The students and Father Guy Julien Muluku were detained nearly 34 hours before being released shortly before 10 p.m. on Feb. 3.
The enthusiasm, joy, and missionary zeal of Congolese Catholics give oxygen to the whole Church, Pope Francis said during his final meeting in the Democratic Republic of Congo on Friday.
On the World Day of Consecrated Life, Pope Francis thanked the more than 18,000 priests and religious in the Democratic Republic of Congo for serving others amid the country’s “difficult and often dangerous conditions.”
As part of his visit to Africa this week, Pope Francis met Tuesday with civil leaders of the Democratic Republic of Congo (DRC), one of the largest and poorest countries on the continent. Speaking with authorities including President Félix Tshisekedi, the pope denounced the practice of child labor in the country’s many mines, a widespread problem exacerbated by an ever-increasing global demand for cobalt, a vital component of rechargeable batteries.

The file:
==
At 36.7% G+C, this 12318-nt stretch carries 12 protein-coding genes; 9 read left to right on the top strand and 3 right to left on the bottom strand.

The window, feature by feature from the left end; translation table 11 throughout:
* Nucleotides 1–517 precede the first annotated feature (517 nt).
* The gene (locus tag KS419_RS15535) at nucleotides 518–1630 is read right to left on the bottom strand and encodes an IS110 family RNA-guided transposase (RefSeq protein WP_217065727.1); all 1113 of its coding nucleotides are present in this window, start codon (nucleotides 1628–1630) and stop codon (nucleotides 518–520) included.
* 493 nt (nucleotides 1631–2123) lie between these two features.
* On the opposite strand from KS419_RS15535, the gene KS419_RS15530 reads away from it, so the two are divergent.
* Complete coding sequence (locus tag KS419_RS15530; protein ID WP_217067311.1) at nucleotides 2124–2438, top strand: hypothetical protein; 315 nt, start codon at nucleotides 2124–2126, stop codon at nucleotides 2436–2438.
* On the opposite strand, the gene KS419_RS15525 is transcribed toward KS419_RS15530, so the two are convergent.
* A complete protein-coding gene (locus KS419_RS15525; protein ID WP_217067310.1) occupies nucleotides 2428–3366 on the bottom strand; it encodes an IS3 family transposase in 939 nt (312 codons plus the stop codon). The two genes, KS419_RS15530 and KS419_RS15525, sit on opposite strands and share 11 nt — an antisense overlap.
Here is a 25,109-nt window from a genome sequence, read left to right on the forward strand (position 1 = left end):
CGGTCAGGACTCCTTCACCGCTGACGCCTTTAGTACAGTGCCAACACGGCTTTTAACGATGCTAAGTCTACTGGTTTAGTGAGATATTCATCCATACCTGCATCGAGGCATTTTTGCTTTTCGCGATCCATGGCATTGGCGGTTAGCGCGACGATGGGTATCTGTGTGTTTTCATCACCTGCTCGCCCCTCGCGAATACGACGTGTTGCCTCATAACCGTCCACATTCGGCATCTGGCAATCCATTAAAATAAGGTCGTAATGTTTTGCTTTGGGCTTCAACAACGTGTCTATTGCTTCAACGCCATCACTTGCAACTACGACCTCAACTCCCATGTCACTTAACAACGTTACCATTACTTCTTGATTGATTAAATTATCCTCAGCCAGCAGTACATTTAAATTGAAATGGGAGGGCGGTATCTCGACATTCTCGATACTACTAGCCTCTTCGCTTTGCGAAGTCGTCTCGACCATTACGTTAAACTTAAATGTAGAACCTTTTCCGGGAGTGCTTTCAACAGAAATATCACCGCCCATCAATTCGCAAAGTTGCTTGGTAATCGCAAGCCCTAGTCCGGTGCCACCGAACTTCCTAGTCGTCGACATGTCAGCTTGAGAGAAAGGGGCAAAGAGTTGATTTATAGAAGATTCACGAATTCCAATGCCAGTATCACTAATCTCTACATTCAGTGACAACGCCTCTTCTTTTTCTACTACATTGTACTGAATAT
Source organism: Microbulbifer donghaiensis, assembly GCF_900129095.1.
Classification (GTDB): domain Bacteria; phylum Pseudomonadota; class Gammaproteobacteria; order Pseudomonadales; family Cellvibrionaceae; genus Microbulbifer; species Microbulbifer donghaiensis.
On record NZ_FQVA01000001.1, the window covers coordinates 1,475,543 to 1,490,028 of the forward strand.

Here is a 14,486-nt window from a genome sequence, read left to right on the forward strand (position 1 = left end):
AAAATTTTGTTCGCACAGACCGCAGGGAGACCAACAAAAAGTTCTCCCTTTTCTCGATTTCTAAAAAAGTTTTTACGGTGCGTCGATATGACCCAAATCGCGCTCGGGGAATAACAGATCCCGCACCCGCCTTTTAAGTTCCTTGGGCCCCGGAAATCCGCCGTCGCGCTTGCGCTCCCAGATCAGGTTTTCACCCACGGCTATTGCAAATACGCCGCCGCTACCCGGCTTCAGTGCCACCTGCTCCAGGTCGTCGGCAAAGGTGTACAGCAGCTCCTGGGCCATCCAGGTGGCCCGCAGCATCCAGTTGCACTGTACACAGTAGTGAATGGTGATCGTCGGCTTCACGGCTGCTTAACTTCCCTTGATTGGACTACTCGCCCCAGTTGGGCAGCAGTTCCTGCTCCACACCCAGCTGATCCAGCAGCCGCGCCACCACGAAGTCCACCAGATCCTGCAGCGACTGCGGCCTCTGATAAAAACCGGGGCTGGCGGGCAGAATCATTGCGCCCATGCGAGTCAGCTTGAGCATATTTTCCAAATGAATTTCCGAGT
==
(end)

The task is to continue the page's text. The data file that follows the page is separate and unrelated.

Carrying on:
In a moving encounter with Pope Francis, children from eastern Congo laid down the machetes and knives used to kill their families at the foot of Christ’s cross to symbolize their forgiveness.
More than one million people attended Pope Francis’ Mass in the Democratic Republic of Congo on Wednesday morning, according to local authorities.
The pope praised the work being done to assist those in poverty and emphasized the importance of Christian charity as an integral part of the faith.
Before departing on his flight to Africa on Tuesday morning, Pope Francis met with a group of refugees and migrants from the Democratic Republic of Congo and South Sudan at the Vatican.